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Courtesy of Défoncé

How One Chocolatier Wants to Bring Luxury Cannabis to a Mall Near You

Local chocolatier Défoncé wants to curate its brand experience from the packaging to the point of purchase

Shoppers flock to Union Square for its luxury retail outlets, with icons like Tiffany’s, Louis Vuitton, and Prada all sharing space in the busy downtown destination. Soon there could be a new option for high-end spending, but the wares are a little different than handbags: a shop to showcase high-end, sustainably produced, ethically sourced chocolates infused with sun-grown, organic cannabis.

At least that’s the hope of Eric Eslao, founder of Oakland-based Défoncé Chocolatier. Eslao spent six years at Apple before diving into the world of weed about three years ago to start Défoncé (meaning “high” in French) in a quest to elevate chocolate cannabis to gourmet levels.

He saw a clear market opportunity: targeting health-conscious Californians, new to marijuana and wary of smoking, who would gravitate toward high-quality, low-dose edibles. His hunch has been right so far — edible sales are up since January 1, and Bloomberg estimates they may capture half of the cannabis market in the coming years.

”For me, I have two little girls at home, I’m married, I’m just not going to have a bong at home in my garage,” Eslao says. “I still don’t know how to roll a joint. Edibles just make sense for a lot of people.”

Now, the 38-year-old CEO is serious about opening the first-ever branded cannabis storefront this year — whether in SF or another California city. He’s even recently hired Christopher Peak, former head of retail design for Apple from 2012 to 2017, as a consultant.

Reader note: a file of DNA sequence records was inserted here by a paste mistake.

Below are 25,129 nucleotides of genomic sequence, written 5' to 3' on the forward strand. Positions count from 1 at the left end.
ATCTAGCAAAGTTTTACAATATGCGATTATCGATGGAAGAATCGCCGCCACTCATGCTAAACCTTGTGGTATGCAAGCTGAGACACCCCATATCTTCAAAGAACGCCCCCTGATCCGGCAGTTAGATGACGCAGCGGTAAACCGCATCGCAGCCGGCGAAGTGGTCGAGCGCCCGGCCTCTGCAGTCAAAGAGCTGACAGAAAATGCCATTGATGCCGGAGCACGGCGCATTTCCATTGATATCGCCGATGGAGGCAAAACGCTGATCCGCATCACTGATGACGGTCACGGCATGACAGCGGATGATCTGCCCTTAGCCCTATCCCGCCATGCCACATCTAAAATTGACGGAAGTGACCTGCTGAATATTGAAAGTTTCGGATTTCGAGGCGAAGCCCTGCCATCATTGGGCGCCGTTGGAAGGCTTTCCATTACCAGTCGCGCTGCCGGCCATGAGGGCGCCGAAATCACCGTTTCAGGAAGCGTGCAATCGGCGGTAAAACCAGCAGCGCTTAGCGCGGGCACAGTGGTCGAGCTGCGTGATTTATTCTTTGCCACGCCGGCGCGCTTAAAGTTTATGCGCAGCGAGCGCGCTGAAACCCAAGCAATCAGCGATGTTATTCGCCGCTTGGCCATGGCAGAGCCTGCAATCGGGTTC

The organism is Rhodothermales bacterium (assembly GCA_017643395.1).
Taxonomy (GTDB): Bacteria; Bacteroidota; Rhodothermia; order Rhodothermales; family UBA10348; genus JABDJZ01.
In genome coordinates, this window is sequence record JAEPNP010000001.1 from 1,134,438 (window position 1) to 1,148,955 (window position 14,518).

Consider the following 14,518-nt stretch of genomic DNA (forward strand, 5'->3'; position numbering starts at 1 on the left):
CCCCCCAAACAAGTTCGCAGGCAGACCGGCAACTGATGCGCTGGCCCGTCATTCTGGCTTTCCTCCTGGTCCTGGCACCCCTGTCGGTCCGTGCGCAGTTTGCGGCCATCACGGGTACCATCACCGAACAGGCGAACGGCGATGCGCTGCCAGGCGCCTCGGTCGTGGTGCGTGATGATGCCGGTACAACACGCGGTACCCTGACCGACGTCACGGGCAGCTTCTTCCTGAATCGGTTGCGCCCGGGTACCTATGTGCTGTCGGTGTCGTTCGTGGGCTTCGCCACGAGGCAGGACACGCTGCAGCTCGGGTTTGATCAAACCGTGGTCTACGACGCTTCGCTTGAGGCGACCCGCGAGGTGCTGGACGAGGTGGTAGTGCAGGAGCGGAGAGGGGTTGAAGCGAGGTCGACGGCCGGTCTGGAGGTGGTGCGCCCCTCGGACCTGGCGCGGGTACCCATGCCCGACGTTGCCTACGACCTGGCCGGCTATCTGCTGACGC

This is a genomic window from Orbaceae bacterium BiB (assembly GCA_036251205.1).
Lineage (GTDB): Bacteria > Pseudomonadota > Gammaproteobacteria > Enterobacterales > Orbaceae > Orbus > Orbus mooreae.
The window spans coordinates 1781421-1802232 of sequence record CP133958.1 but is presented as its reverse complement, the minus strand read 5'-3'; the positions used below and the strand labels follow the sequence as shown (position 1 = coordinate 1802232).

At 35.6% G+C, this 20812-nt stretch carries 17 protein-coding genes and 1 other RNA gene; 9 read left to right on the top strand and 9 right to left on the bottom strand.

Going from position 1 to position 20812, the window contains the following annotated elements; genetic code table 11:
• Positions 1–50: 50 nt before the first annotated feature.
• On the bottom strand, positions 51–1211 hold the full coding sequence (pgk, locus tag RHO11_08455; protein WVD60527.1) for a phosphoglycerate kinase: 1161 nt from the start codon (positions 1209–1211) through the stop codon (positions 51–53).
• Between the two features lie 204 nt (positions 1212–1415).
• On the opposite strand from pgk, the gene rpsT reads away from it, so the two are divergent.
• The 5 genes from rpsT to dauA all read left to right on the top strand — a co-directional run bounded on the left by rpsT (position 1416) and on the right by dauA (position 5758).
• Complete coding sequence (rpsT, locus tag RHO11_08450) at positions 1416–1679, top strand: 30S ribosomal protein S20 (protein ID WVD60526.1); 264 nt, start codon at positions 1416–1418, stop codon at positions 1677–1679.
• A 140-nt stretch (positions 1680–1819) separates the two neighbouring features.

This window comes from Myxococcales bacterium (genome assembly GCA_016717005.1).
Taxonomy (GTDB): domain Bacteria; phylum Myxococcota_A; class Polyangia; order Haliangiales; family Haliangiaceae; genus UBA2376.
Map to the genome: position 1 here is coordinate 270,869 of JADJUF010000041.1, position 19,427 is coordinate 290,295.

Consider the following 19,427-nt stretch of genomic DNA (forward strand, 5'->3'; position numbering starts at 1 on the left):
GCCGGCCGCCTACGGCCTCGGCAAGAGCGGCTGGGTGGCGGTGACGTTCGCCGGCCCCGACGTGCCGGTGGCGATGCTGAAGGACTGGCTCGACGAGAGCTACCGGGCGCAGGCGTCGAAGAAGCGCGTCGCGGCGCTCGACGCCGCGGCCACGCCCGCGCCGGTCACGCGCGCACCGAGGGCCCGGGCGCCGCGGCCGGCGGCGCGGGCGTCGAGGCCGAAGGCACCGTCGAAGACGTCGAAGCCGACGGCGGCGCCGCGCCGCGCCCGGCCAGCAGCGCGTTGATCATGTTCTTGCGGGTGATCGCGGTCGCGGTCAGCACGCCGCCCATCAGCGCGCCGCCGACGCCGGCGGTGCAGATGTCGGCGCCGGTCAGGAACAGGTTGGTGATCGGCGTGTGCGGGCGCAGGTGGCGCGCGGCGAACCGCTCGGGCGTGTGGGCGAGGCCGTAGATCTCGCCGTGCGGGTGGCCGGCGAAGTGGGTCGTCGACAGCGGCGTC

His end goal (aside from presumably turning a profit) is to normalize gourmet edibles so much that people won’t think twice about bringing one of his chocolate bars to a dinner party instead of wine.

Cannabis and chocolate, together forever

“For so long, your typical edible company was a brownie or gummy made in a home kitchen, with no consistency — which is why most people have had a bad experience,” Eslao says as he makes his way through the first floor of his company’s 10,000-square-foot warehouse near the Oakland Coliseum.

While the warehouse smells like a new-age California version of Willy Wonka’s chocolate factory, it looks a little less magical, with concrete floors, white tents, and various machinery scattered throughout. Upstairs is more fun, however, as it’s home to the company test kitchen — there, chefs can try out new cannabis concoctions with ingredients like pistachios, toasted coconut, and even rosé Champagne.

Défoncé recruited skilled chocolatiers from well-known companies like Mars, Cadbury, and Godiva, and sources materials from Belgium and France. As for the cannabis, they use an extract from plants grown at organic farms throughout California, like Hummingbird Medicinals, which grows all of its marijuana in the sun of Sierra Nevada foothills using biodynamic farming principles.

Eventually, the bars are packaged in Défoncé’s sleekly designed boxes, with bold colors signifying each flavor. The bar itself is also designed to stand out — molded into 18 separate pyramids, each with a dose of 5 milligrams for a total of 90 milligrams.

Each bar is roughly $20, currently the average price of any cannabis chocolate bar found a dispensary shelf. “There’s not yet a spectrum pricing like you see in wine or spirits, but if you think about each dose as equal to a glass of Champagne or even a truffle at Godiva, it should be higher,” Eslao says.